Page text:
By trading J.J. Hardy to the Orioles last week, the Twins signaled that they were all but certain to sign Tsuyoshi Nishioka after bidding $5 million last month to secure the Japanese middle infielder’s exclusive negotiating rights. And sure enough, the 26-year-old switch-hitter arrived in Minnesota Thursday to undergo a physical exam in preparation for signing what’s expected to be a three-year, $10 million contract.
General manager Bill Smith has made it clear that the Twins targeted Nishioka largely because Ron Gardenhire wanted more speed in the lineup, and despite his excellent range defensively, Hardy is among the slowest shortstops in baseball. Whether that focus makes sense following the team’s most successful three-year stretch offensively since the early ’90s is questionable, but there’s no doubt that going from Hardy to Nishioka is a huge speed upgrade.
Nishioka averaged 28 steals per season in Japan, including 22 this year, but his career success rate on the bases is a poor 72 percent, which is below the standard break-even point where attempting steals is actually beneficial. His raw speed, while far superior to Hardy, is generally considered very good, rather than elite. As for the rest of Nishioka’s game, like past Japanese players coming to America, projecting his performance requires a lot of educated guesswork.
Nishioka is coming off a career-year, winning the batting title with a .346 average and notching 206 hits in a 144-game season for the most since Ichiro Suzuki in 1994. However, he entered 2010 as a career .280 hitter in six seasons and batted just .260 in 2009. His breakout season was fueled by a .395 batting average on balls in play, which simply isn’t sustainable. His career average on balls in play is .327 and no MLB hitter this decade has a career mark above .360.
Based on his track record, the Twins should be happy if Nishioka can manage a batting average around .275, which should lead to a solid on-base percentage, assuming he’s able to maintain some of the plate discipline he displayed in Japan. He drew 79 walks this year and 67 walks in 120 games last year while posting a fairly low strikeout rate. Based on previous hitters going from Japan to MLB, his walks will fall and his strikeouts will rise, but a .330 OBP seems doable.
Power hitting in Japan hasn’t translated well to MLB, as only Hideki Matsui has been able to maintain any kind of significant pop following the move, and even he went from 36 homers per 150 games there to 23 homers per 150 games here. Guys like Kaz Matsui, Akinori Iwamura and Kosuke Fukudome went from sluggers there to singles hitters here, and even Suzuki was good for 17 homers per season in Japan.
Projecting a similar power dropoff for Nishioka makes sense, except he never actually showed much power even in Japan, with a career-high of 14 homers and just 11 homers in 596 at-bats this year. In fact, among the nine prominent Japanese hitters to come to MLB thus far, only So Taguchi did it after showing Nishioka-like power over there, and he went on to smack a total of just 19 long balls in 1,369 at-bats for the Cardinals, Phillies and Cubs.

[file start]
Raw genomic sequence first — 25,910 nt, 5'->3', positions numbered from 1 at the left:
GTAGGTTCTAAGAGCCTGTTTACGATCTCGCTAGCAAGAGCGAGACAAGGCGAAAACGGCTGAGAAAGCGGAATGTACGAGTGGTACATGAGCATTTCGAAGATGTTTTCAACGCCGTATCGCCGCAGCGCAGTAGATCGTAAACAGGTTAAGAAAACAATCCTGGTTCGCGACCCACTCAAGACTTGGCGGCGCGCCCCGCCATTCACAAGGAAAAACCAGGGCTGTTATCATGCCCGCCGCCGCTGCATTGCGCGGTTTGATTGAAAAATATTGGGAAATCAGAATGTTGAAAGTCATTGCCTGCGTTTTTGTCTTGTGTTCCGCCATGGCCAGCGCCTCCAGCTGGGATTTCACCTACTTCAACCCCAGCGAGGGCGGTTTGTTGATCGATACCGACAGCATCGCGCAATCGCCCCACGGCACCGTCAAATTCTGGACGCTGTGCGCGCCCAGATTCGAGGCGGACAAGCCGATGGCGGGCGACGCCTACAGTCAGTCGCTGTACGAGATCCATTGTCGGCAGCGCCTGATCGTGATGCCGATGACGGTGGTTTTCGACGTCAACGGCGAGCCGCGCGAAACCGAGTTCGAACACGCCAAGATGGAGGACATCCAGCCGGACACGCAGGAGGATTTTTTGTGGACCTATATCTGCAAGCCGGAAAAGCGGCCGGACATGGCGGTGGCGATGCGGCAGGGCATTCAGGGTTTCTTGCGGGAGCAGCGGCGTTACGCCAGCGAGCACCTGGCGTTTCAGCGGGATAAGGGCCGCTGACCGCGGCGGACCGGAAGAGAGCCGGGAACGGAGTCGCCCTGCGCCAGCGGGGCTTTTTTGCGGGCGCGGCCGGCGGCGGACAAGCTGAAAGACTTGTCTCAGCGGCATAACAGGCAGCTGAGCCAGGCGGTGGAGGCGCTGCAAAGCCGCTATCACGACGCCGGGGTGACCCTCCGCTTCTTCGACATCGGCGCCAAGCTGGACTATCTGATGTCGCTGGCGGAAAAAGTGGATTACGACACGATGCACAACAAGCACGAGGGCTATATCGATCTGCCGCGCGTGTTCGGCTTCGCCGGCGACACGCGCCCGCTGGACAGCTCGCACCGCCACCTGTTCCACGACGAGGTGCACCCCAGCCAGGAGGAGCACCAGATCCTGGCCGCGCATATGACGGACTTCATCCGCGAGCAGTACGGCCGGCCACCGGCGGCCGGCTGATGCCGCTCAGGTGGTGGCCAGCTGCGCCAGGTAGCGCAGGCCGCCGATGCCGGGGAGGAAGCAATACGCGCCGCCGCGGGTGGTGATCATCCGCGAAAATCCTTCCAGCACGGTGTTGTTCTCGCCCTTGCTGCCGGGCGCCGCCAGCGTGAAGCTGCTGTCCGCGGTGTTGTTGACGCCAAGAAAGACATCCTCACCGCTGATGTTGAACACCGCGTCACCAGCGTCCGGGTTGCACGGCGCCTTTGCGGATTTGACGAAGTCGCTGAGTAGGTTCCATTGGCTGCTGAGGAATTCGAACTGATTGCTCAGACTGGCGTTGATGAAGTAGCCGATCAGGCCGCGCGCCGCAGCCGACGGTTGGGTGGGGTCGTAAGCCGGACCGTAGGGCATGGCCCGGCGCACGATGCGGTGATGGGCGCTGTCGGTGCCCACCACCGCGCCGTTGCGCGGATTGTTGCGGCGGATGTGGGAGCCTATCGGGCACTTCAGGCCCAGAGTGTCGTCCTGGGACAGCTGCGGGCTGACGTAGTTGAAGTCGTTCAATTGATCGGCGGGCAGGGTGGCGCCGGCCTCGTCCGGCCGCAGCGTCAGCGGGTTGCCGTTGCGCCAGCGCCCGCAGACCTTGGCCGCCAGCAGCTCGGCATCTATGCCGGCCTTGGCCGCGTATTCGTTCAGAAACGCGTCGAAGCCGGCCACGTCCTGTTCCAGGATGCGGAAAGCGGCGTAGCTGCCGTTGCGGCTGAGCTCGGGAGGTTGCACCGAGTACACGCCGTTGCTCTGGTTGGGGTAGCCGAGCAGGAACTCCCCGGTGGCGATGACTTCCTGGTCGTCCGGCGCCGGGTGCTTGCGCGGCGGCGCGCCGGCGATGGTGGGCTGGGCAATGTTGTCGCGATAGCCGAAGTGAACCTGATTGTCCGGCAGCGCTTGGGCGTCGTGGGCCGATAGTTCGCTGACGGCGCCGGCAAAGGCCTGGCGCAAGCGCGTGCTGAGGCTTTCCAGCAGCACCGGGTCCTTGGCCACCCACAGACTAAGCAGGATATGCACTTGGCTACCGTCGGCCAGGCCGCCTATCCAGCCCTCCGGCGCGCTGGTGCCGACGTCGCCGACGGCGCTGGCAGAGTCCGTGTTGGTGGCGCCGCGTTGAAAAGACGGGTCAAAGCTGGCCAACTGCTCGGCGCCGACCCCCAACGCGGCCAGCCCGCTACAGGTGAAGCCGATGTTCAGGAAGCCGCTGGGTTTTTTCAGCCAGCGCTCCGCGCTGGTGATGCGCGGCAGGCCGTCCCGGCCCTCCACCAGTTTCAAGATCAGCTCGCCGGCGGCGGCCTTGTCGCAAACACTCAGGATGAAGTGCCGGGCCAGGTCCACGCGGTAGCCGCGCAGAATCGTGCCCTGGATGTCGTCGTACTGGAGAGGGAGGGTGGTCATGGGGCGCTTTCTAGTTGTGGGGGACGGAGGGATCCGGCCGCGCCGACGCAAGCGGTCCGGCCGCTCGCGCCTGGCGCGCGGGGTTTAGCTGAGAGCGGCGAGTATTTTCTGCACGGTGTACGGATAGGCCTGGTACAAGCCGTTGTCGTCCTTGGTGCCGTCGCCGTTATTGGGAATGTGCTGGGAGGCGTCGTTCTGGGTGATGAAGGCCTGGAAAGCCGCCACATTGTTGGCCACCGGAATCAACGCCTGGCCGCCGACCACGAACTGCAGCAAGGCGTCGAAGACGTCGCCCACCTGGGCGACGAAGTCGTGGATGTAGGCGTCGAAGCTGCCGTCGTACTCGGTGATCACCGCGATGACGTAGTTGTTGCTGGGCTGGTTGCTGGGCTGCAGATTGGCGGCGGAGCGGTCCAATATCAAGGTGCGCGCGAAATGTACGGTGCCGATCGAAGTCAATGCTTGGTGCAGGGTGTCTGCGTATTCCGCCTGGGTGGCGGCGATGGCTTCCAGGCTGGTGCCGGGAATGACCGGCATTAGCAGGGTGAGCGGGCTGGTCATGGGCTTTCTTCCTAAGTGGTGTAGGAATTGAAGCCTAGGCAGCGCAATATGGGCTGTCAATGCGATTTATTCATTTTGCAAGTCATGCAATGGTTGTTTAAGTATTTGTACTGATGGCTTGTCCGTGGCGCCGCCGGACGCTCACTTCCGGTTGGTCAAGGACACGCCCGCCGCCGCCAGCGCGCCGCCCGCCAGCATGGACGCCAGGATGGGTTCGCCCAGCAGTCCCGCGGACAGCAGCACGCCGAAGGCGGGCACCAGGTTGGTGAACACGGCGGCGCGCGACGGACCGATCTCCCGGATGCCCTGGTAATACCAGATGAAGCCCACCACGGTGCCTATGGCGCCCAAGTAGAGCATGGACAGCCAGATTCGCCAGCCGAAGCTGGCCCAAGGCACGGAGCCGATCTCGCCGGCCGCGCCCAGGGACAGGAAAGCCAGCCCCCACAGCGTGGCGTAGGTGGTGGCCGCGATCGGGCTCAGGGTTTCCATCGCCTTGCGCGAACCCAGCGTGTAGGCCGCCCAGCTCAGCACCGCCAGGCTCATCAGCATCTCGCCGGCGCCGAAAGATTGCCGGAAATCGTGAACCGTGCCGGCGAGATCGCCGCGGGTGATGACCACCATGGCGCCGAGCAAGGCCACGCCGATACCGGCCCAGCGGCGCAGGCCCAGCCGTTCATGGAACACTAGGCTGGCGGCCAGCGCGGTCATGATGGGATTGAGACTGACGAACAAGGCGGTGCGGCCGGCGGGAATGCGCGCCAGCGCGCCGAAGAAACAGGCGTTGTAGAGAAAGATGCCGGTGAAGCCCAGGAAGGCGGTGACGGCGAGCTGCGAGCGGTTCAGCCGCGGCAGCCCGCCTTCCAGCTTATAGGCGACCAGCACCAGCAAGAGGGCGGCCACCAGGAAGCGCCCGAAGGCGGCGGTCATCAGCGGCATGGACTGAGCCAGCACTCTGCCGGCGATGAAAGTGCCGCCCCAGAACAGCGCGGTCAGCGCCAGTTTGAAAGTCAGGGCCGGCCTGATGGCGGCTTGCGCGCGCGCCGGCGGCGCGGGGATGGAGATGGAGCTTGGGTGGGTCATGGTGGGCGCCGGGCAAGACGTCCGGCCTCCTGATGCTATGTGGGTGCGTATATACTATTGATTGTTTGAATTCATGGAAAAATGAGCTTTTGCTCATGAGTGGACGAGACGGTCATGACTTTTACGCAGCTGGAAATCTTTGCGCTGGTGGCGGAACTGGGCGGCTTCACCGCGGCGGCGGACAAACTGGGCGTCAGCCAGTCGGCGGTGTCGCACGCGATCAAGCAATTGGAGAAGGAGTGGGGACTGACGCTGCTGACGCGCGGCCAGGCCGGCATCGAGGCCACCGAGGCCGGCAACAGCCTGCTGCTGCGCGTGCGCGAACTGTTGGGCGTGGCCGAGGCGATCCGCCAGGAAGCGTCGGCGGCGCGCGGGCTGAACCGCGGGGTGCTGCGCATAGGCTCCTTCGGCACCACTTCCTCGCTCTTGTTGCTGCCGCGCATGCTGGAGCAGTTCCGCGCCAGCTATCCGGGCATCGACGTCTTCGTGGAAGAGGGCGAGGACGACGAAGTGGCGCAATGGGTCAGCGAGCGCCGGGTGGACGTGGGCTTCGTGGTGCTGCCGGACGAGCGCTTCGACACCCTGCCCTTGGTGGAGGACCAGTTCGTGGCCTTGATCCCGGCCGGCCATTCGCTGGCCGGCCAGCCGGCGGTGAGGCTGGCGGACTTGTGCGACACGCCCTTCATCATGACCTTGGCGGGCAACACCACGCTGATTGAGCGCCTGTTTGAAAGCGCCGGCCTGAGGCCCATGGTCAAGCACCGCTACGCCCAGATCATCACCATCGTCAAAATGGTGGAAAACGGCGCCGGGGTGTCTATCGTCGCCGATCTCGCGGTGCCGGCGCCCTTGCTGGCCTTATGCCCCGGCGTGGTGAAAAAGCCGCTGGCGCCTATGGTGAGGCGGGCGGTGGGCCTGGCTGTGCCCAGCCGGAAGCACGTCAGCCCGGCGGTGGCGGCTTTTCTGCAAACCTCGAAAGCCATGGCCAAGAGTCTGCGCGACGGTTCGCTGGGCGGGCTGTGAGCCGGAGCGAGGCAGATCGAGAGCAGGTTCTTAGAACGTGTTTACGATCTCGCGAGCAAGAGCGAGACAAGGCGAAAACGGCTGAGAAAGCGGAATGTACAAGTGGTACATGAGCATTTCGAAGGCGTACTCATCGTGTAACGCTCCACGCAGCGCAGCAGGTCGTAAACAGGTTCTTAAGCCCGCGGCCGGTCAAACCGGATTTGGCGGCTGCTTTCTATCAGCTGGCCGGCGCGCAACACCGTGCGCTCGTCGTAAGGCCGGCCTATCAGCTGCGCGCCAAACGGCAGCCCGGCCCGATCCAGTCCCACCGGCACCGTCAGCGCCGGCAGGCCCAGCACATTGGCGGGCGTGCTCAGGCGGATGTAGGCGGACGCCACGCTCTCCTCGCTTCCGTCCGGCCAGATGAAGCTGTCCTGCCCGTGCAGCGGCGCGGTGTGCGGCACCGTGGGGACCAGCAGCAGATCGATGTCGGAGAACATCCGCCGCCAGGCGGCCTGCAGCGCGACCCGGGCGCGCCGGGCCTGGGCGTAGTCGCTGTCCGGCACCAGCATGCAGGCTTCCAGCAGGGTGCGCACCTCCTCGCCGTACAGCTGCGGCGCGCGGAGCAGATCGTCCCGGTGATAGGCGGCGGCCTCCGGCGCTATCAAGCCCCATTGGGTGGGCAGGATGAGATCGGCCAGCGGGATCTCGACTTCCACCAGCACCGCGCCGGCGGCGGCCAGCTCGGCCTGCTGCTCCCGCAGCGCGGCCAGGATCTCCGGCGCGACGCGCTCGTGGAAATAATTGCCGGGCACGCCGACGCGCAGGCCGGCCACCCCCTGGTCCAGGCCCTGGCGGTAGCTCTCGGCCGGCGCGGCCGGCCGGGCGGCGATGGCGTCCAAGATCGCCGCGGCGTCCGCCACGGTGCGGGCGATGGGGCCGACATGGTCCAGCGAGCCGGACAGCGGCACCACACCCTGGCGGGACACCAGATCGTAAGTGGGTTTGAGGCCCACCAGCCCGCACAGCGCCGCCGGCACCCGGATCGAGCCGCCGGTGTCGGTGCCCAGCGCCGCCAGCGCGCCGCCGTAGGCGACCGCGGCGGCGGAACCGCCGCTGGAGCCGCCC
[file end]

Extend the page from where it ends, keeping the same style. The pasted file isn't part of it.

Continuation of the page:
Nishioka will be hard-pressed to reach double-digit homers for the Twins, and a .400 slugging percentage probably represents his realistic upside, with a mark in the .360-.375 range more likely. Add it all up and an optimistic but reasonable projection would look something along the lines of .275/.335/.375, which is very close to the .268/.338/.372 mark by Orlando Hudson this year and similar to the .281/.345/.385 career mark of another familiar name, Jason Bartlett.
Of course, Kaz Matsui’s career MLB mark of .267/.321/.380 also puts him squarely in that same company, and he was vastly more productive than Nishioka in Japan. Nishioka has a .790 OPS for his career, including .905 in his batting title-winning breakout. Matsui averaged a .920 OPS during his final five seasons in Japan, batting .320 with 25 homers and 25 steals per year. And then he hit .267 with a .701 OPS in MLB, so even .275/.335/.375 by Nishioka is far from certain.
Matsui also provides a cautionary tale when it comes to expectations for Nishioka defensively. Nishioka has won the Japanese equivalent of a Gold Glove award three times, winning as both a shortstop and a second baseman, but Matsui was a four-time Gold Glove shortstop in Japan and proved to be awful at the position in MLB, very quickly getting moved to second base and posting an Ultimate Zone Rating of 12.6 runs below average in 968 total innings at shortstop.
In an effort to learn more about Nishioka following the Twins’ winning bid last month, I talked to several people who frequently saw him play in Japan, including a pitcher who faced him on multiple occasions, a scout who filed reports on him to an MLB team, and a writer who tracked him closely. They all had doubts about Nishioka’s ability to thrive as an MLB shortstop because of his arm strength and the difficult transition Japanese fielders face going from turf to grass.
In signing him, the Twins seem to recognize those potential issues, indicating that they’ll take a look at Nishioka alongside Alexi Casilla in spring training before deciding who plays shortstop and who plays second base. Since he doesn’t project as an impact hitter, defense will go a long way toward determining Nishioka’s overall value, and for their $15 million investment to be a good one, the Twins likely need him to be capable at shortstop or a standout at second base.
If he can hit .275 or so with a solid on-base percentage and be an asset on defense, the Twins will have added a nice all-around player at a premium position smack in the middle of his prime years and under team control at reasonable salaries through 2013. Nishioka definitely appears capable of that if his transition to MLB goes smoothly, but his gaudy 2010 totals dramatically overstate his upside, and his arrival brings at least as much uncertainty as excitement.